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SCOTUS Signals it Will Wait Until Later to End Affirmative Action

Attorneys for reproductive health-care providers in Texas filed an emergency petition with the Roberts Court Monday morning as a health-care crisis grips the state.

The Supreme Court didn’t kill off the University of Texas’ admissions policy in Fisher v. Texas, but that doesn’t mean the case should be seen as a win. In a sense, the decision is a punt.

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With Big Decisions Still Pending, Roberts Court Targets Even More Civil Rights Laws

A senate bill could target doctors for anti-choice protests, while a house bill would ban private insurance coverage of abortion.

The Roberts Court may be waiting until the bitter end of its current term to deliver the much-awaited decisions on same-sex marriage, affirmative action, and voting rights, but as this term comes to a close the agenda of the conservative wing of the court couldn’t be clearer.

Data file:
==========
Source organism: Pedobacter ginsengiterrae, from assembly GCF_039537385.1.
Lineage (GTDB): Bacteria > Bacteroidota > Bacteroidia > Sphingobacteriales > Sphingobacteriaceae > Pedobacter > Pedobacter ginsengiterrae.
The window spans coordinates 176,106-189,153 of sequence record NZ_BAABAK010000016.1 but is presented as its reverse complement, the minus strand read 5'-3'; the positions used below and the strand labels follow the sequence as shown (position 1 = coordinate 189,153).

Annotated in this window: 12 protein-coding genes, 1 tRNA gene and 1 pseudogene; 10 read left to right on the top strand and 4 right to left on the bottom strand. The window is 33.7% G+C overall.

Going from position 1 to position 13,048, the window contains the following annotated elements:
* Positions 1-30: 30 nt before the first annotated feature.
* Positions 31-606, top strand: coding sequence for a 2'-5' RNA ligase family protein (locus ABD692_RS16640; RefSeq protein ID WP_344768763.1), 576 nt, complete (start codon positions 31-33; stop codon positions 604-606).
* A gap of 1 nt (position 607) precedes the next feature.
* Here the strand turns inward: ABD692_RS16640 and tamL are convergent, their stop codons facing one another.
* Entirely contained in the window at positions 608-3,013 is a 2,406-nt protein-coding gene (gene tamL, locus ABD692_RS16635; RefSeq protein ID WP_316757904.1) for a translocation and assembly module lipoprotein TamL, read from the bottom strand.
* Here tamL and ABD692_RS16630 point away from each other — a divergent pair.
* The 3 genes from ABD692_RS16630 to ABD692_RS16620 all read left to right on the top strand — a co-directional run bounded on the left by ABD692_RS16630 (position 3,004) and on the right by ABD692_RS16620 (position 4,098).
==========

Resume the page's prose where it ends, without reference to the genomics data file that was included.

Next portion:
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In Affirmative Action Arguments, SCOTUS Focused on “Good Enough”

photo courtesy of TexasGOPVote.com

Oral arguments in Fisher v. Texas highlight the Court’s skepticism with race ever being an appropriate factor in univeristy admissions.

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The Decision in Fisher v. Texas: What’s at Stake for Women of Color

Today, the Supreme Court heard arguments in Fisher v. Texas, the first case on affirmative action to be heard by the court in almost a decade. If the Supreme Court strikes down the UT Plan, both students of color and white students will lose out.

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